Home Features What is Black History Month and why does it matter? | Race Issues

What is Black History Month and why does it matter? | Race Issues

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What is Black History Month and why does it matter? | Race Issues

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February is celebrated as Black History Month (BHM), which highlights African-American history and the contributions of Black people in the United States.

It has been almost 100 years since Carter G Woodson, known as “the father of Black history”, started Negro History Week in 1926, which set the stage for what is now known as Black History Month. The annual event is now observed across several countries.

What is Black History Month?

In the US, BHM is normally celebrated around a theme with activities at universities, schools, museums and the like. This year’s theme is the contribution of African Americans to art.

These contributions are vast, from stoneware jars made by enslaved people to the Harlem Renaissance in the 1920s, from the Black Arts Movement in the 1960s to the creation of music, including jazz, rock and hip-hop.

African-American contributions to the arts date back hundreds of years during the times of American slavery with the creation of the banjo, which descended from West African instruments. Slavery was abolished in the US in 1865, but deep-seated anti-Black sentiment continued pushing Black culture and history to the margins of American society.

back steps of a house
A young man in overalls and straw hat plays the banjo [Hirz/Archive Photos/Getty Images]

The recognition of Black history is not just limited to the US. Canada also observes Black History Month in February, and the United Kingdom and Ireland celebrate Black History Month in October.

How did Black History Month originate?
Woodson, the Black author, chose February because Frederick Douglas, an American abolitionist who escaped from slavery at the age of 20, and Abraham Lincoln, the 16th president of the US, were both born in February. Lincoln is crediting with banning slavery at the end of the Civil War.

Moreover, at the time when Woodson advanced the idea in the early 20th century, the legacy of both figures had broad appeal and cultural relevance in the US.

The shift from a week to a month began in two places around the same time. In Chicago, Frederic H Hammurabi Robb, a student activist founded the House of Knowledge cultural centre and used that institution to build a community around advancing the idea of moving Negro History Week to Negro History Month. Due to Woodson’s influence in his home state of West Virginia, African Americans there started to celebrate February as Negro History Month.

The momentum from the civil rights movement of the 1950s and 1960s, which campaigned against racial segregation and disenfranchisement of Black people, would play a critical role in raising awareness of Black history in universities and civil rights organisations.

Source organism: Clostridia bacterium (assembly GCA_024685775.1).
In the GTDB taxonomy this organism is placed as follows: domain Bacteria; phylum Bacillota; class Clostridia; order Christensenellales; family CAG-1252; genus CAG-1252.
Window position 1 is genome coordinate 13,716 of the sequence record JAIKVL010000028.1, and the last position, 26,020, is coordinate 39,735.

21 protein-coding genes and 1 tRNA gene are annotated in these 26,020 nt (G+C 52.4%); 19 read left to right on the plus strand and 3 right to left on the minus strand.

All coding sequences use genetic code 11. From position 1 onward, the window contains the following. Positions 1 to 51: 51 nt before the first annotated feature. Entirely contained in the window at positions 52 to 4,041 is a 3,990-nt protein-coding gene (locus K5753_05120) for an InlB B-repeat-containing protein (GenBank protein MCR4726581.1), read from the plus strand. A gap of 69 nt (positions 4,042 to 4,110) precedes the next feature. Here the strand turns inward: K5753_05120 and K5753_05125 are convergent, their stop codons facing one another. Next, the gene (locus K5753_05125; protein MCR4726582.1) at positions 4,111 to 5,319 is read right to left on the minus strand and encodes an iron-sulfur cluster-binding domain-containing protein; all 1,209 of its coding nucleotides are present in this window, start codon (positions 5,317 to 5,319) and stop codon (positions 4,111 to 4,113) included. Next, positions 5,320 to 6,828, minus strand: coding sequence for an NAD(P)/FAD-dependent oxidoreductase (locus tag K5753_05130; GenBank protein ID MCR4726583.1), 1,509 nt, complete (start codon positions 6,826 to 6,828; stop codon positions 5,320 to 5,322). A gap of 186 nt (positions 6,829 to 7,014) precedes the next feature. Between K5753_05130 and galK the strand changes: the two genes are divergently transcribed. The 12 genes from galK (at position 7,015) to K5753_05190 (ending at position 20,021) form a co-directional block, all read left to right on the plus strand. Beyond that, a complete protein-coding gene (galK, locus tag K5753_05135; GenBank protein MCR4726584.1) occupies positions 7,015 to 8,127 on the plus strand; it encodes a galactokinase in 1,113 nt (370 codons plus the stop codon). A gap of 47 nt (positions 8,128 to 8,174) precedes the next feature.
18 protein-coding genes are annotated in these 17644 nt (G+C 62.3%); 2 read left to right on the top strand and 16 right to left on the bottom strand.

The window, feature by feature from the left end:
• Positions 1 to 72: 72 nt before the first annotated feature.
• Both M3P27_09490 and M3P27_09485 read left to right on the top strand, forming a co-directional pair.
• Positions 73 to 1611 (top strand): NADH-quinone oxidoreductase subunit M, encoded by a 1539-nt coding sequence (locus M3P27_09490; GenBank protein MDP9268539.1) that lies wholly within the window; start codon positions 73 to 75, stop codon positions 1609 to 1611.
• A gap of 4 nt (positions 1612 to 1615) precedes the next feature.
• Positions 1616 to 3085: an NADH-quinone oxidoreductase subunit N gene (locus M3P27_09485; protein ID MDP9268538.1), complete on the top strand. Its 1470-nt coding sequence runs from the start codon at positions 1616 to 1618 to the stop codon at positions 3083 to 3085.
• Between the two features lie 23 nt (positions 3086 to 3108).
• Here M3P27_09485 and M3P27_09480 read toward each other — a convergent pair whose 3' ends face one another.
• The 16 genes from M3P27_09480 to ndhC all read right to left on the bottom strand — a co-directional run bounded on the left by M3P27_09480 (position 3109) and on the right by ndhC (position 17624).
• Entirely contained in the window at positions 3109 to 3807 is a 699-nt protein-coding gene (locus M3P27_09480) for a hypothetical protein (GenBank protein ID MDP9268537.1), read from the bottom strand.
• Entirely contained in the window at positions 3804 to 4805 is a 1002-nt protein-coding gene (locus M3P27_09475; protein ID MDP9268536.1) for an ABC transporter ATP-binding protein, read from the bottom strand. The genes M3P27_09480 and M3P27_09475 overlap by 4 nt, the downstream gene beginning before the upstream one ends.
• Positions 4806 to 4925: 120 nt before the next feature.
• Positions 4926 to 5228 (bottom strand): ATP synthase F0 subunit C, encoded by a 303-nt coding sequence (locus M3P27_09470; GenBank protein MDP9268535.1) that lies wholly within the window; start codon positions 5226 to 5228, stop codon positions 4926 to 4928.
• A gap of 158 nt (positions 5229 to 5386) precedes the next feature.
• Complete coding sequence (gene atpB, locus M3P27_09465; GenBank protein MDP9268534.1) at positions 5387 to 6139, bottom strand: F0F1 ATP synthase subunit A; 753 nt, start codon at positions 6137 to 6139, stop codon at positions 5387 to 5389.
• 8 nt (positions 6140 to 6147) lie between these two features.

In 1976, President Gerald Ford would make Black History Month official on the day the US celebrated its 200th birthday.

Ford would close his bicentennial speech with the following: “I urge my fellow citizens to join me in tribute to Black History Month and the message of courage and perseverance it brings to all of us.”

Black History goes digital
With the popularity of TikTok and Reels on Instagram, Black digital creators have leveraged social media to present bit-sized nuggets of Black history. For example, Maynard Okereke, known as the Hip Hop MD and creator of the Hip-Hop Science Show, occasionally uses hip-hop themes to relate scientific facts.

Sally McMullin uses her popular series Black Stories We Should All Know on TikTok to tell stories from the history of Black culture. She even has an episode on Woodson:

@drhelena_md

#Repost VC: @Sallymcmullin On Instagram I really appreciate that you shared this video, which touches on mostly untold historical facts. I really recommend checking out her Instagram account, as she frequently posts about Black history. 😊 #blacktiktok #blackhistorymonth #blackhistory #fyp

♬ Stand Up (from Harriet) – Cynthia Erivo

Dara Tucker, songwriter and social commentator, covers everything from film and television to Black history. In this reel, she discusses in her series The Breakdown a period in 1919 known as the “Red Summer”, in which white supremacist violence and racial riots spanned more than three dozen cities throughout the US.

The Public Broadcasting Service uses a short-form documentary format in PBS Voices to cover areas where pop culture and Black history meet.

Is Black history American history?
Yes, and some take umbrage with the idea of Black history being separate from general American history. There is an attempt to resolve this issue and that is the inclusion of critical race theory (CRT) and its concepts in schools and universities.

CRT is an attempt at understanding how systemic racism shaped public policy in the US. CRT emerged in the late 1970s and early 1980s with the work of legal scholars Derrick Bell, Kimberle Crenshaw and Richard Delgado.

Recently, there has been a political backlash against CRT in many US states. Some argue that CRT is too divisive and distorts American history across just racial lines. While pro-CRT advocates see the value of building awareness around highlighting institutional shortfalls due to systemic racism.

In April, the Critical Race Studies Program at the University of California at Los Angeles released a report, Tracking the Attacks on Critical Race Theory, which found that 49 of the 50 US states have introduced some form of anti-CRT measures.

Black history is not limited to just the effects of systemic racism, but some argue that clarifying the historical record on how injustice has impacted the Black experience provides clarity on the wider American historical experience.



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